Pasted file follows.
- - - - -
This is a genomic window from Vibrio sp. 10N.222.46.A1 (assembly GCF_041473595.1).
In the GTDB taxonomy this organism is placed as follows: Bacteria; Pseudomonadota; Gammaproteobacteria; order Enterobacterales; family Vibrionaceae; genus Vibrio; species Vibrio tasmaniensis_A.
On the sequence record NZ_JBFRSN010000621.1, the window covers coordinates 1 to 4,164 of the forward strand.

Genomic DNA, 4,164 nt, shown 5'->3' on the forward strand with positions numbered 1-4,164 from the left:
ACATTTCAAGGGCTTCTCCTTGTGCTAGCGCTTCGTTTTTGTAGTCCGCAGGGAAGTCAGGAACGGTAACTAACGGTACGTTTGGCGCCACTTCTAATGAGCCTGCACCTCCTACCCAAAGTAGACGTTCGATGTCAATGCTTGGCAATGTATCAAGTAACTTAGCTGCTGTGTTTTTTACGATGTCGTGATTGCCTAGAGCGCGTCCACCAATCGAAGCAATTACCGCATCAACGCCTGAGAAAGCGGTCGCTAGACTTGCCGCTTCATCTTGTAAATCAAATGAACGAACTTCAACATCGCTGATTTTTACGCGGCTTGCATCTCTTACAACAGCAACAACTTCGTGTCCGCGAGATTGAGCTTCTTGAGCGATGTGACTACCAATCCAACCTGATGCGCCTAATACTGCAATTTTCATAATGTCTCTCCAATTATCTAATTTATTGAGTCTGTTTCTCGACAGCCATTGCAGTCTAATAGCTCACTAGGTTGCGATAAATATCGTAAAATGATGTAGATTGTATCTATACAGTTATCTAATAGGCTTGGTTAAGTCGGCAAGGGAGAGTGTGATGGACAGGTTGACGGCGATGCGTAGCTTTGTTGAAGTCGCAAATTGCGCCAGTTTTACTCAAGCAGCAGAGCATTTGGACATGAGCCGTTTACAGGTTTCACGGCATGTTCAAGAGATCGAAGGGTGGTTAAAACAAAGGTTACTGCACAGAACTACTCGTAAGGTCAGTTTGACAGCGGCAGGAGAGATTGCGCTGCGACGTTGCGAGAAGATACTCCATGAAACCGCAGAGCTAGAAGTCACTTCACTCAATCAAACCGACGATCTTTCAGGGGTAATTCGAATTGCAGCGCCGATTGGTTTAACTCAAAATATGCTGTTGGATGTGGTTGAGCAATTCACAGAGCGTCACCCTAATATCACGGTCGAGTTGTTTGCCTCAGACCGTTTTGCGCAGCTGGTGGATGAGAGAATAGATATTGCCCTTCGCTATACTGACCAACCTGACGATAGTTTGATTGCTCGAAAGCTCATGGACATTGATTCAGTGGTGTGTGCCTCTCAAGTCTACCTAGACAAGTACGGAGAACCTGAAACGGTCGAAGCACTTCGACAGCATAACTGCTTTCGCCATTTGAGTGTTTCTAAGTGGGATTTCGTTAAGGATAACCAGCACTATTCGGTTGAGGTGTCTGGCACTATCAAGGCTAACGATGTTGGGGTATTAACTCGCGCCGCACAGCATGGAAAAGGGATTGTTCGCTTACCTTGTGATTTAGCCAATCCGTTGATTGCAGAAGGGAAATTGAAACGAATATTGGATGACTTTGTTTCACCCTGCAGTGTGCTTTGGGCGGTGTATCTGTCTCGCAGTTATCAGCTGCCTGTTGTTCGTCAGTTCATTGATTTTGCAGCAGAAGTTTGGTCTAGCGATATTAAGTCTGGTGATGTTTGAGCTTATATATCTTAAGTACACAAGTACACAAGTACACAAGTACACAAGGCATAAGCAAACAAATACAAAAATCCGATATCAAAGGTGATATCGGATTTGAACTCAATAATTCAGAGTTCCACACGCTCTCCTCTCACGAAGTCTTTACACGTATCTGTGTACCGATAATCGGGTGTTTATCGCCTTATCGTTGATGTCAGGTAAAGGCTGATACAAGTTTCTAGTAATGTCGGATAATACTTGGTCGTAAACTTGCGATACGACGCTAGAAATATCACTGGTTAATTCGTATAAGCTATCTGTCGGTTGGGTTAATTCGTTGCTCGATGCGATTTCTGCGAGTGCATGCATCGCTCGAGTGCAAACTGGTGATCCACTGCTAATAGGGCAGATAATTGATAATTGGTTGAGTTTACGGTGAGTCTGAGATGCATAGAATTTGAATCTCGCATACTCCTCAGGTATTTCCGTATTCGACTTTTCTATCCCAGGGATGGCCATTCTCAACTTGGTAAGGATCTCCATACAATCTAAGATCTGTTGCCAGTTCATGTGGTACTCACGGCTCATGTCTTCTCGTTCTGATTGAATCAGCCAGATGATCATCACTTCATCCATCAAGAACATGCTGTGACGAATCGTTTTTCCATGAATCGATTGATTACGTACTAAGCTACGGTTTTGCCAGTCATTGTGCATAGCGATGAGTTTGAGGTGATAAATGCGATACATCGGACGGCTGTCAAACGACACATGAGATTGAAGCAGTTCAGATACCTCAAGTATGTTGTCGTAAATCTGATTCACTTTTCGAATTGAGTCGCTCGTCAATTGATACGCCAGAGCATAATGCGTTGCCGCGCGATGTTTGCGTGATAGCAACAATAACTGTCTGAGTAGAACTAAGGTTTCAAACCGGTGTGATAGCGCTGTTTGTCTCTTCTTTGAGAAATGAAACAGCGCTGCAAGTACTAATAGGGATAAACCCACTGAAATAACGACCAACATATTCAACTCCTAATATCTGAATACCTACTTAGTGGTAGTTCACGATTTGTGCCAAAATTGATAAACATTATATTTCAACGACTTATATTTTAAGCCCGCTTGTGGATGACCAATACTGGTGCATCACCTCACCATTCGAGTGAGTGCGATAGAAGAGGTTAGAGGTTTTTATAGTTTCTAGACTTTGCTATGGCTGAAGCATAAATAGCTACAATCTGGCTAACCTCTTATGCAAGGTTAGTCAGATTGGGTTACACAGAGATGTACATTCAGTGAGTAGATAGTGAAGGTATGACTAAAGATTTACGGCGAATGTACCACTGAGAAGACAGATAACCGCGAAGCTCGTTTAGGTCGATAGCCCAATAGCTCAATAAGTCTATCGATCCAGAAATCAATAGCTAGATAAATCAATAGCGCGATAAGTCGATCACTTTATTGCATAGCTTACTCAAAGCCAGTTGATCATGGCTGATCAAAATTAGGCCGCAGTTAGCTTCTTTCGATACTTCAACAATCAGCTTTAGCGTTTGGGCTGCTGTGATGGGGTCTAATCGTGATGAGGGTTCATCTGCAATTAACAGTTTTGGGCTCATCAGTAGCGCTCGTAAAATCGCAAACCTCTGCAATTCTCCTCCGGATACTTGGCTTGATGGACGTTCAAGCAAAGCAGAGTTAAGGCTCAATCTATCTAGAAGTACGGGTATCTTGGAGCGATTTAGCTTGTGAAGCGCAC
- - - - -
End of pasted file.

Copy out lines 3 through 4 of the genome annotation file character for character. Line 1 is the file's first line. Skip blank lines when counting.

On the sequence record NZ_JBFRSN010000621.1, the window covers coordinates 1 to 4,164 of the forward strand.

Genomic DNA, 4,164 nt, shown 5'->3' on the forward strand with positions numbered 1-4,164 from the left: